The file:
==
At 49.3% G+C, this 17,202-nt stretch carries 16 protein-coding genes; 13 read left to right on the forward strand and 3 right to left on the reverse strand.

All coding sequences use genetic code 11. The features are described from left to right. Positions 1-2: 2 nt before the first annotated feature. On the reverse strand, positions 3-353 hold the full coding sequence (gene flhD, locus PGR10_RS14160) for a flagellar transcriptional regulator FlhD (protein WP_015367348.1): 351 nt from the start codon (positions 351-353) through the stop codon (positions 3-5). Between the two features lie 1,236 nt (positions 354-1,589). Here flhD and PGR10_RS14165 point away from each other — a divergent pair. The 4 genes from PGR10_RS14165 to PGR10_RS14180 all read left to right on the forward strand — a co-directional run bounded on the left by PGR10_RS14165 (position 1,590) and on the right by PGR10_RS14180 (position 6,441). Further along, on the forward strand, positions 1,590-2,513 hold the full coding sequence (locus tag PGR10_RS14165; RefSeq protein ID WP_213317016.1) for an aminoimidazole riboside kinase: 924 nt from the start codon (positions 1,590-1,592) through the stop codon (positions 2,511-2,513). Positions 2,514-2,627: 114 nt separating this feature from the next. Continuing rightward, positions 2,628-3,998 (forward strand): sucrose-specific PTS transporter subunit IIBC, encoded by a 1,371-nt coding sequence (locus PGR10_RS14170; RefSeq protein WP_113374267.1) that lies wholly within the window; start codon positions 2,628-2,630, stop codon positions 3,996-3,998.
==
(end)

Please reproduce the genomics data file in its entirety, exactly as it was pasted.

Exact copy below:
At 49.3% G+C, this 17,202-nt stretch carries 16 protein-coding genes; 13 read left to right on the forward strand and 3 right to left on the reverse strand.

All coding sequences use genetic code 11. The features are described from left to right. Positions 1-2: 2 nt before the first annotated feature. On the reverse strand, positions 3-353 hold the full coding sequence (gene flhD, locus PGR10_RS14160) for a flagellar transcriptional regulator FlhD (protein WP_015367348.1): 351 nt from the start codon (positions 351-353) through the stop codon (positions 3-5). Between the two features lie 1,236 nt (positions 354-1,589). Here flhD and PGR10_RS14165 point away from each other — a divergent pair. The 4 genes from PGR10_RS14165 to PGR10_RS14180 all read left to right on the forward strand — a co-directional run bounded on the left by PGR10_RS14165 (position 1,590) and on the right by PGR10_RS14180 (position 6,441). Further along, on the forward strand, positions 1,590-2,513 hold the full coding sequence (locus tag PGR10_RS14165; RefSeq protein ID WP_213317016.1) for an aminoimidazole riboside kinase: 924 nt from the start codon (positions 1,590-1,592) through the stop codon (positions 2,511-2,513). Positions 2,514-2,627: 114 nt separating this feature from the next. Continuing rightward, positions 2,628-3,998 (forward strand): sucrose-specific PTS transporter subunit IIBC, encoded by a 1,371-nt coding sequence (locus PGR10_RS14170; RefSeq protein WP_113374267.1) that lies wholly within the window; start codon positions 2,628-2,630, stop codon positions 3,996-3,998.